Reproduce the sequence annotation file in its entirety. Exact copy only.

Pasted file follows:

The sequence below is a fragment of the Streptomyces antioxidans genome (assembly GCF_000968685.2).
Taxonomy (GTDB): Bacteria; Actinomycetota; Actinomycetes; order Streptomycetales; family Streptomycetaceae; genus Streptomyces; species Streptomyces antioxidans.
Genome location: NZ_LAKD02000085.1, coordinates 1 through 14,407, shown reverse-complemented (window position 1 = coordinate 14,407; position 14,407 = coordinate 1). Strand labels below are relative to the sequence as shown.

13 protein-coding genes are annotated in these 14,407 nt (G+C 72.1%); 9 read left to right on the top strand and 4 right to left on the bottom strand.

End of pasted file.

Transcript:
The sequence below is a fragment of the Streptomyces antioxidans genome (assembly GCF_000968685.2).
Taxonomy (GTDB): Bacteria; Actinomycetota; Actinomycetes; order Streptomycetales; family Streptomycetaceae; genus Streptomyces; species Streptomyces antioxidans.
Genome location: NZ_LAKD02000085.1, coordinates 1 through 14,407, shown reverse-complemented (window position 1 = coordinate 14,407; position 14,407 = coordinate 1). Strand labels below are relative to the sequence as shown.

13 protein-coding genes are annotated in these 14,407 nt (G+C 72.1%); 9 read left to right on the top strand and 4 right to left on the bottom strand.